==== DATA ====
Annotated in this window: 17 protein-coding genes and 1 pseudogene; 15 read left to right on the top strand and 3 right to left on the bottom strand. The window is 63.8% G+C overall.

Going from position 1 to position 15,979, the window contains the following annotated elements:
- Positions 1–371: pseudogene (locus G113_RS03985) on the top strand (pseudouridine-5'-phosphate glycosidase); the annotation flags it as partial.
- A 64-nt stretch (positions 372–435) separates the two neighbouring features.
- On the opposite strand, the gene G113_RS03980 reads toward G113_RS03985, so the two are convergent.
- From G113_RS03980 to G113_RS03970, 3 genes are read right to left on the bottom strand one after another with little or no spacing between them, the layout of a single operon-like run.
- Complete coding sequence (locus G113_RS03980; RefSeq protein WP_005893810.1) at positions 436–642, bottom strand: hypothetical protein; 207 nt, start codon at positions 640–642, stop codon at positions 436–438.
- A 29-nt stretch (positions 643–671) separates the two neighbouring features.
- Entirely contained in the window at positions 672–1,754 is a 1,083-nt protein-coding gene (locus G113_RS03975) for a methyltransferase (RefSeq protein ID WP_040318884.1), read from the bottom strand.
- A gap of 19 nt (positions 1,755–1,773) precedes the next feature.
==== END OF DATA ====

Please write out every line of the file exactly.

Annotated in this window: 17 protein-coding genes and 1 pseudogene; 15 read left to right on the top strand and 3 right to left on the bottom strand. The window is 63.8% G+C overall.

Going from position 1 to position 15,979, the window contains the following annotated elements:
- Positions 1–371: pseudogene (locus G113_RS03985) on the top strand (pseudouridine-5'-phosphate glycosidase); the annotation flags it as partial.
- A 64-nt stretch (positions 372–435) separates the two neighbouring features.
- On the opposite strand, the gene G113_RS03980 reads toward G113_RS03985, so the two are convergent.
- From G113_RS03980 to G113_RS03970, 3 genes are read right to left on the bottom strand one after another with little or no spacing between them, the layout of a single operon-like run.
- Complete coding sequence (locus G113_RS03980; RefSeq protein WP_005893810.1) at positions 436–642, bottom strand: hypothetical protein; 207 nt, start codon at positions 640–642, stop codon at positions 436–438.
- A 29-nt stretch (positions 643–671) separates the two neighbouring features.
- Entirely contained in the window at positions 672–1,754 is a 1,083-nt protein-coding gene (locus G113_RS03975) for a methyltransferase (RefSeq protein ID WP_040318884.1), read from the bottom strand.
- A gap of 19 nt (positions 1,755–1,773) precedes the next feature.